Clinic paramedic Rick Cartier has almost experienced it all during his nearly three decades in emergency medical services (EMS).
Cartier is based out of Rainbow Lake, Alberta, located about a day’s drive northwest of Edmonton, near the British Columbia border. He is one of two clinic paramedics servicing the northern community.
Unlike most paramedics who work out of an ambulance, Cartier works in the Rainbow Lake Health Centre. There, patients generally come to him rather than the other way around. He is supported in the health centre by a registered nurse and consults with physicians in High Level when necessary.
I have done everything from deliver a baby by myself to full-on cardiac care by myself.
Cartier said every day is a little different at the clinic.
“We can run the gamut from an emergency to clinical to lab work,” Cartier explained. “I have done everything from deliver a baby by myself to full-on cardiac care by myself. This clinic opens up situations where not only can I utilize my paramedic skills, but I am also able to expand on them through protocols and consultations.”
Cartier has worked in the small, close-knit oilfield community since 2011.
“It has been good for me,” he said. “You get to know your patients fairly well. You are with them during the sad times, so it is really rewarding when you see a patient going through some positive changes.”
Steve Rideout, AHS site manager for High Level, Paddle Prairie Metis Settlement, and Rainbow Lake, said that clinic paramedics play a key role at the health centre.
“They are the main providers at that site, so they work Monday to Friday,” Rideout explains. “They also do on-call because of the remoteness of that site. They liaise with the physicians in High Level. They will also see clients, [take] appointments, and assist the doctors with their clinics.”
Cartier has spent 18 years in the north, including his work with a paramedic flight program based out of High Level.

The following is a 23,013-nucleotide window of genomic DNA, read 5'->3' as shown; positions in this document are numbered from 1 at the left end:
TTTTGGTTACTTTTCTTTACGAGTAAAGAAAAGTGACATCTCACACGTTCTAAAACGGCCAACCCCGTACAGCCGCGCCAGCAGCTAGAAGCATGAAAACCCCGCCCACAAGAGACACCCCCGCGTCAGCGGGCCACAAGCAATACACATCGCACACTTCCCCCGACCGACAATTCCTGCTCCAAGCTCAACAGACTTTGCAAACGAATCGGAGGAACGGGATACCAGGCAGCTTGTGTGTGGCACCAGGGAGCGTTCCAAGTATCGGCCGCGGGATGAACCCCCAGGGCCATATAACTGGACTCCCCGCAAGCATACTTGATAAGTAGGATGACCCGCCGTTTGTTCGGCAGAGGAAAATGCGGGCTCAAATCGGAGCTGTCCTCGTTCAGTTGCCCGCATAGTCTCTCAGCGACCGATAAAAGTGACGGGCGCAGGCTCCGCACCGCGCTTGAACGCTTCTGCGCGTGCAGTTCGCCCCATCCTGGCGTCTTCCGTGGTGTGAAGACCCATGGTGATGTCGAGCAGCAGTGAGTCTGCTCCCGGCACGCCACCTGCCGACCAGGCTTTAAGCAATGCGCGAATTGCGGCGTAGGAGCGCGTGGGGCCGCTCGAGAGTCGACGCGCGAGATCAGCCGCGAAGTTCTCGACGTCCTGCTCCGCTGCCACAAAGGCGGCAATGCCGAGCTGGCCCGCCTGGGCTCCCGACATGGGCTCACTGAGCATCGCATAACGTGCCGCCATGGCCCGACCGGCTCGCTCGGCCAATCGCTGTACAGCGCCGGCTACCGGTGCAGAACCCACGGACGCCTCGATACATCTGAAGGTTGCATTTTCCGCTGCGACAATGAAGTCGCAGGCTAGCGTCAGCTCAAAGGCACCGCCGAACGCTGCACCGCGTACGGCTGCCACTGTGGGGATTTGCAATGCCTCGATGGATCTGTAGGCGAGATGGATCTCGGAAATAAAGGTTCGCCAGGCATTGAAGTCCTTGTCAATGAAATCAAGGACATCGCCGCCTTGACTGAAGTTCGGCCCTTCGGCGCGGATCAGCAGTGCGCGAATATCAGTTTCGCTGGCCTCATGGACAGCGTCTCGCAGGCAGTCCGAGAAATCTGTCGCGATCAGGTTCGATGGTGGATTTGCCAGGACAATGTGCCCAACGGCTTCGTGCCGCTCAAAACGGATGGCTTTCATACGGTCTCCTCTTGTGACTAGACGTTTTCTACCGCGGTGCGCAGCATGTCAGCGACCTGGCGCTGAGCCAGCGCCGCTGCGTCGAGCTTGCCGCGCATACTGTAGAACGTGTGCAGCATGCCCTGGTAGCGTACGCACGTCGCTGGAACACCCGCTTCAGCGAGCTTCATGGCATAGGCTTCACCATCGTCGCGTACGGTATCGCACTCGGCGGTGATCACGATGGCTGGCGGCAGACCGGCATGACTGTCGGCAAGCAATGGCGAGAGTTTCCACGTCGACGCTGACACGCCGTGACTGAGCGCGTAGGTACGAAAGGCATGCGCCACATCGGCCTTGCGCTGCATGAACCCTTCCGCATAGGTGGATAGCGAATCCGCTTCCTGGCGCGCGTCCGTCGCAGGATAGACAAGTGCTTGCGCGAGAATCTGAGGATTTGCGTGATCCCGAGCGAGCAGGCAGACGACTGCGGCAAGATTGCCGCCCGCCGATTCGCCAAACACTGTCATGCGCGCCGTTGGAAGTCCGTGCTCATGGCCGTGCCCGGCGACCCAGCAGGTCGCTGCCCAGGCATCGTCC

“[For] my whole paramedic career, I have worked in rural Alberta,” said Cartier.
“I was working for myself and decided to give that up and come back north and work for Alberta Health Services [AHS]. Around 2010, we started looking at an EMS integration project where we started integrating paramedics and EMS staff within the [emergency rooms] of the AHS North Zone. That eventually rolled into a pilot project where paramedics were working during staff shortages in Rainbow Lake, which then rolled into a full-time position.”
I think in certain situations, you get faster access through rural health care than [you’d get] through the bigger centres.
Cartier said there are some misconceptions about rural health care.
“A lot of people think that rural health is less than what they would get in the bigger centres,” he explained. “In actuality, I think in certain situations, you get faster access through rural health care than [you’d get] through the bigger centres. It is more of a personal approach, and you get to know your patients very well, so you advocate that much stronger for them.”
He acknowledges that one of the biggest challenges that rural communities face is access to health care.
“We have to take care of a lot of things here that would be traditionally transferred to another hospital or clinic,” say Cartier. “Unfortunately, sometimes people do have to travel away for things such as diagnostics, CTE [chronic traumatic encephalopathy], or MRIs [magnetic resonance imaging].”
With the remoteness of a community like Rainbow Lake, clinic paramedics need to have an advanced skill set, said Rideout.
“Being out there, anything could come to the door,” he said. “Rainbow Lake is almost an hour and a half away from the major centre [High Level]. At [the local] facility, you definitely need somebody with Rick’s background, experience, knowledge, training, organization, and critical thinking skills — everything that he brings to the table.”
Rideout notes that patients are generally stabilized as much as possible in Rainbow Lake and transferred by ground or air ambulance to High Level or other medical facilities when necessary.
“Rick is exactly the type of person you need in an area like Rainbow Lake.”
– Jordan Maskell